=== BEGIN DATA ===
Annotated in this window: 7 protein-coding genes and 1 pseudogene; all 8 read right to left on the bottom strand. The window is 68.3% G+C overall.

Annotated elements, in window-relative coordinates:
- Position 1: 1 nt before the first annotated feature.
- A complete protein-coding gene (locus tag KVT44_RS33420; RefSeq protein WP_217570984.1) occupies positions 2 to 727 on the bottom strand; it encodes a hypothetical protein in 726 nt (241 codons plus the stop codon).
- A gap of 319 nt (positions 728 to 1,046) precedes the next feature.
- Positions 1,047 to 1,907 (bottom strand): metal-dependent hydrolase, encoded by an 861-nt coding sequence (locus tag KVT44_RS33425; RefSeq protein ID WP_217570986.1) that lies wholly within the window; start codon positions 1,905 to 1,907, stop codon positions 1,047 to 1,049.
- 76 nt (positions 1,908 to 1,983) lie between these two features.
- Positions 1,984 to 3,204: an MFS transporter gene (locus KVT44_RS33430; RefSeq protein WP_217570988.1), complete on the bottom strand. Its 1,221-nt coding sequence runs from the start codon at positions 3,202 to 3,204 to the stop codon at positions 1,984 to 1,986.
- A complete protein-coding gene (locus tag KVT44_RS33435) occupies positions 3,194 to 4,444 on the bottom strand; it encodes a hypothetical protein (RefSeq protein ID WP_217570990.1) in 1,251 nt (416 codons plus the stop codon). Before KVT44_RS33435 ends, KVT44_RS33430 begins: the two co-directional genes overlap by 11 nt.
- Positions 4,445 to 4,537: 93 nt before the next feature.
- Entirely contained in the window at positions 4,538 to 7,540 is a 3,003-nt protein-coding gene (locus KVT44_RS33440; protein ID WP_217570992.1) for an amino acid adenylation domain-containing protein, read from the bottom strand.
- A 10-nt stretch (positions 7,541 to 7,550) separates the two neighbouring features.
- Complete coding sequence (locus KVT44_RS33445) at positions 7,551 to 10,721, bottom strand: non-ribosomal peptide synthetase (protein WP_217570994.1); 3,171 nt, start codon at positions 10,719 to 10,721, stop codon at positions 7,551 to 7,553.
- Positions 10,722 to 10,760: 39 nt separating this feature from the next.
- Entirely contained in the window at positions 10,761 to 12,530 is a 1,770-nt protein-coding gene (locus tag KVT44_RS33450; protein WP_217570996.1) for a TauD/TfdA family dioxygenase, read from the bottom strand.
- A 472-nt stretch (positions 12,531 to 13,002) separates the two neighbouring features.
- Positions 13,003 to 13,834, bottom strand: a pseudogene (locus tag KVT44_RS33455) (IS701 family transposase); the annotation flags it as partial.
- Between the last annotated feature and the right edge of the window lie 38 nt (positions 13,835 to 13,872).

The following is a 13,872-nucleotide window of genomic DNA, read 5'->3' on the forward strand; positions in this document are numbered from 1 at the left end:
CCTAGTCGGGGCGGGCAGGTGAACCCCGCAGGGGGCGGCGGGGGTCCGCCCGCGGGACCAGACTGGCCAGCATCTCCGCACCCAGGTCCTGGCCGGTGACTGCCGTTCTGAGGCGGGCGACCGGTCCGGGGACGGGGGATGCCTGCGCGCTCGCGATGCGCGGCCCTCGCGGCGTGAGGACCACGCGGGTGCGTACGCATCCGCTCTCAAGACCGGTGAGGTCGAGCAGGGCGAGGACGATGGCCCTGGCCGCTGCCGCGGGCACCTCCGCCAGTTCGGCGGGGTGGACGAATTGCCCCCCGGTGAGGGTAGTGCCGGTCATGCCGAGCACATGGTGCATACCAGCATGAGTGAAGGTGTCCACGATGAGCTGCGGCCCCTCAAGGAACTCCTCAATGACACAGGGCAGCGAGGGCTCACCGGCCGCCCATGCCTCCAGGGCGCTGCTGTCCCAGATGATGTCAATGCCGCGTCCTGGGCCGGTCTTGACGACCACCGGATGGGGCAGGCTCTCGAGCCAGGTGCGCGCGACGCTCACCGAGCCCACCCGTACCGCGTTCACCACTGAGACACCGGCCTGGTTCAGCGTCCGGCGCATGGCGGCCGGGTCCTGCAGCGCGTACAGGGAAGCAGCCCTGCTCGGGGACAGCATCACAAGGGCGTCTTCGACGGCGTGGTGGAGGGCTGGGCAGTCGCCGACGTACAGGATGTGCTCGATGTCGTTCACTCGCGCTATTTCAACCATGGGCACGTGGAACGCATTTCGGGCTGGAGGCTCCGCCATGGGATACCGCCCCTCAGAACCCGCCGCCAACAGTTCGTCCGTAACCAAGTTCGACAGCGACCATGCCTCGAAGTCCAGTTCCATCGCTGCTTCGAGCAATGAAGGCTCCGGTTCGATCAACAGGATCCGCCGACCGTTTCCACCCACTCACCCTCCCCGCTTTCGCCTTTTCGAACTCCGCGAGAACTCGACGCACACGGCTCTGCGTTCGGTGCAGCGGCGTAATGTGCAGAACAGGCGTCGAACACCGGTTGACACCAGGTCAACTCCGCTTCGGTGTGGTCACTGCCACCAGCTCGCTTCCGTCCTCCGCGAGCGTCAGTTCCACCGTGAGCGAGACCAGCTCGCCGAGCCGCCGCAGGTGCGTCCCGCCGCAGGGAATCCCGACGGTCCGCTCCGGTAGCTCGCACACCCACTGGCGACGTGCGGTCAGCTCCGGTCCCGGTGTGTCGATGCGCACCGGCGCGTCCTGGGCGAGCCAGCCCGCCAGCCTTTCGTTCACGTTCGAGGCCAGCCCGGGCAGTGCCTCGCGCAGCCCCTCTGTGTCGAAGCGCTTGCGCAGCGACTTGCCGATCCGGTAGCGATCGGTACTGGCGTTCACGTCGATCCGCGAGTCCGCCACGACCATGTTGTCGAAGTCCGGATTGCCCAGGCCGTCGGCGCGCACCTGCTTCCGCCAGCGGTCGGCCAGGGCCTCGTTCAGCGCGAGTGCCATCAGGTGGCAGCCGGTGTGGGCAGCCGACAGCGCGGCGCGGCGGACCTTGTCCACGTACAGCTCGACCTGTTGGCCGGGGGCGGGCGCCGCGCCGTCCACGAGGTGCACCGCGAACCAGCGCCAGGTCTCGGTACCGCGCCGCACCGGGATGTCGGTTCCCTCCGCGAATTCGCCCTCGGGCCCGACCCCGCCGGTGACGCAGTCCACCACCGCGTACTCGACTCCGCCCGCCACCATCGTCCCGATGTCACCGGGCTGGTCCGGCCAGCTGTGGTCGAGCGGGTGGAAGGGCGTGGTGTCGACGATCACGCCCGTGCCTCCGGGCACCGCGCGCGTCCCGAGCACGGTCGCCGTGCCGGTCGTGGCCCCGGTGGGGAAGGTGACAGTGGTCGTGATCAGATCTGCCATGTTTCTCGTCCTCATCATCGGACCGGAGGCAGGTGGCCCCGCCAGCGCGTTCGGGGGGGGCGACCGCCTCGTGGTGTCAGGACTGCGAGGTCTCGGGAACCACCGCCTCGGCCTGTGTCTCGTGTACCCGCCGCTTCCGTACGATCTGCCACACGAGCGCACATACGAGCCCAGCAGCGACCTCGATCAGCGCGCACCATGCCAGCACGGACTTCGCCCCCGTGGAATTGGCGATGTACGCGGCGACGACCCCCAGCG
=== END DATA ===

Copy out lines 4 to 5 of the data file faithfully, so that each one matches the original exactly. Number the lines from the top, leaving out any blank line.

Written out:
- A complete protein-coding gene (locus tag KVT44_RS33420; RefSeq protein WP_217570984.1) occupies positions 2 to 727 on the bottom strand; it encodes a hypothetical protein in 726 nt (241 codons plus the stop codon).
- A gap of 319 nt (positions 728 to 1,046) precedes the next feature.